Initially the school was Van Vliet's independent endeavor. In 1864 the Presbytery of Dubuque assumed control of the institution, and it became known as The German Theological School of The North West. In 1870 the Presbyterian Church of the United States took control of the school. In 1871, following the death of Van Vliet, Jacob Conzett was selected to lead the school. In 1872 the school moved to a brick building on the north side of 17th street, where it would remain for the next 35 years.

In 1901 Cornelius Martin Steffens came on board as financial secretary. He proved to be an outstanding fund raiser. He also helped the school expand its curriculum. A liberal arts college and academy were added to the school, and the first college degrees were granted in 1906. It was Steffens's idea to move the school to larger quarters. Property on the western edge of the city was acquired in 1905 for that purpose. Steffens served as school president from 1908 to 1924.

The school moved to its present location on University Avenue in 1907. The first buildings constructed at this new location were the Administration Building (1907, later renamed Steffens Hall), Severance Hall (1911), the University Bookstore (1912), McCormick Gymnasium (1915), Peters Commons (1916), and Van Vliet Hall (1926). All except Steffens Hall are still standing. Steffens Hall was demolished in 1980 and replaced with Blades Hall, but the some of its archways were preserved and can be seen today.

In 1911 the college became coeducational. In 1916 the school, then known as the Dubuque German College and Seminary, dropped the word "German" from its name, due in part to anti-German sentiment inflamed by the First World War, and became known as Dubuque College. However, present-day Loras College, located just down the street, also called itself Dubuque College. In the end, neither school kept that name. The Roman Catholic school took the name of Mathias Loras, first archbishop of Dubuque, while the Presbyterian school became the University of Dubuque on June 17, 1920.[6]


In the 1950s and '60s, during the administration of Dr. Gaylord Couchman, a number of building projects took place: the Seminary Library (1955), Smith Hall, a seminary residence (1956), Goldthorp Science Hall (1959), Aitchison Hall, a women's residence (1963), Ficke-Laird Library (1966), Cassat Hall, a men's residence (1966), and Donnell Hall, another men's residence (1967).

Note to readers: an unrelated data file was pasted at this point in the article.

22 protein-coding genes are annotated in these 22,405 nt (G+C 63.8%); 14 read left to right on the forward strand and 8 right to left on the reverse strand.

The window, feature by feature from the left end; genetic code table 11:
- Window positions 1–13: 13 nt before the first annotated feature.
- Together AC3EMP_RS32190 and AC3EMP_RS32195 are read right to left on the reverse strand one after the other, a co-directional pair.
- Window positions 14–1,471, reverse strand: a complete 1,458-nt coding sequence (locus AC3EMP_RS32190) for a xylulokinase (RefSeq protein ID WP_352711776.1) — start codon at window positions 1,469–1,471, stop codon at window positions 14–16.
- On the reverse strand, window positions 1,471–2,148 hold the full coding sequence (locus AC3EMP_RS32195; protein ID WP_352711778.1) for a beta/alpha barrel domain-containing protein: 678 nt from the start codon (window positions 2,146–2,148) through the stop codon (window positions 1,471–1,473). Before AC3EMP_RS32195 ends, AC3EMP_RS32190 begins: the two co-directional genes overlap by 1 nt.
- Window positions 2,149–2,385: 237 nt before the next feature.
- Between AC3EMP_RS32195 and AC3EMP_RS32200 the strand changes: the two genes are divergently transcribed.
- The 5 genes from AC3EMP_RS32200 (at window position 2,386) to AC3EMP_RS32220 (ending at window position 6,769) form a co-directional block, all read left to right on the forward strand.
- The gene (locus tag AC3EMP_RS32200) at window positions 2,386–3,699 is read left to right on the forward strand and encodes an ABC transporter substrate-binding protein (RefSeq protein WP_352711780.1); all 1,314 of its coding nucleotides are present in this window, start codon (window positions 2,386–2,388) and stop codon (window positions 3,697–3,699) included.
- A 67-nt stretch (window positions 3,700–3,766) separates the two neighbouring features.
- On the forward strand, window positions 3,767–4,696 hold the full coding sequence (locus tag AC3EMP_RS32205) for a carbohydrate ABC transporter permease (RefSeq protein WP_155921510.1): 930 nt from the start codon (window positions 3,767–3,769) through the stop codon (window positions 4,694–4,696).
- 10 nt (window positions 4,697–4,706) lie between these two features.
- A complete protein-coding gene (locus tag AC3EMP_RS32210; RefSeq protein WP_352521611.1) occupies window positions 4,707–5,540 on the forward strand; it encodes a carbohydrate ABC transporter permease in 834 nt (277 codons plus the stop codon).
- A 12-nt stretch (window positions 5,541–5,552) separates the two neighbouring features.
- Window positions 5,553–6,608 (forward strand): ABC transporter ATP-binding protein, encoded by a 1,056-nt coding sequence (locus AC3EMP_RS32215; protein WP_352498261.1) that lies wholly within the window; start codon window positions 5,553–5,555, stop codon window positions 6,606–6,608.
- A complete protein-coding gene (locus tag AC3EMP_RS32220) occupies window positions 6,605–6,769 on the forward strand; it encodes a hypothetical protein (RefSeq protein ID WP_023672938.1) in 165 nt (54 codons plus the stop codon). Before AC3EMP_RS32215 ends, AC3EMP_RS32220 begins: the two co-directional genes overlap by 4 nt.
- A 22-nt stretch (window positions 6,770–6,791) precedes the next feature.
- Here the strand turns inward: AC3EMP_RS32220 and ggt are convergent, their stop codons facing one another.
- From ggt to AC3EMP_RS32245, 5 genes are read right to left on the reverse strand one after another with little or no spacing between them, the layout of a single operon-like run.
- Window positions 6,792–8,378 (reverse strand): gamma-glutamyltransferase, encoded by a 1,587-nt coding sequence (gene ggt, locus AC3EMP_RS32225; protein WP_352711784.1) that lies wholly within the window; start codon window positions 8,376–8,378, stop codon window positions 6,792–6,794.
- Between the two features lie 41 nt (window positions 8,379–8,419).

McCormick Gymnasium was expanded in 1967. Another large addition to it, named the Stoltz Sports Center, was made later. The original building was also renovated to include a new indoor swimming pool, racquetball courts, a hall of fame, and a multi-purpose area.

Controversy, change, and new leadership

In 1999, the university informed 14 professors, 10 of whom held tenured positions, that they would lose their positions due to a financial crisis.[7] A report by The American Association of University Professors raised concerns about this action, and the AAUP placed the university on its list of censured administrations (where it still remains).[7] The university was granted a provisional six-year accreditation by the North Central Association of Colleges and Secondary Schools due to concerns about academics in the wake of the financial crisis. In 2005, however, the university was granted a full accreditation after a lengthy review process.[8]

In 2003 the university received an endowment to implement the Lester G. Wendt and Michael Lester Wendt Character Initiative, currently overseen by the Wendt Center for Character Education, which among other tasks encourages ethical character development of university students and integration of the same into the university curriculum.[9] Also associated with the Wendt name was a Wendt University Professorship, granted in 2005 to Dr. Paul Jeffries, a professor of philosophy. (Note that this is not Paul C. Jeffries, also a Ph.D. in philosophy, who used to be in academia but now works in technology.) As the Wendt professor, Dr. Jeffries was to oversee the initiative and "speak broadly" about it in the university and external community.

During the same year, Dr. Jeffries came up for a new tenure contract. The university offered him a contract, but he objected to a provision restricting negative speech about the university, which he felt could interfere with his objectivity in speaking about ethics and character. The offer of tenure was immediately revoked and Dr. Jeffries was dismissed from the university, an action that stirred considerable unrest among students and faculty.[10]

Continued Development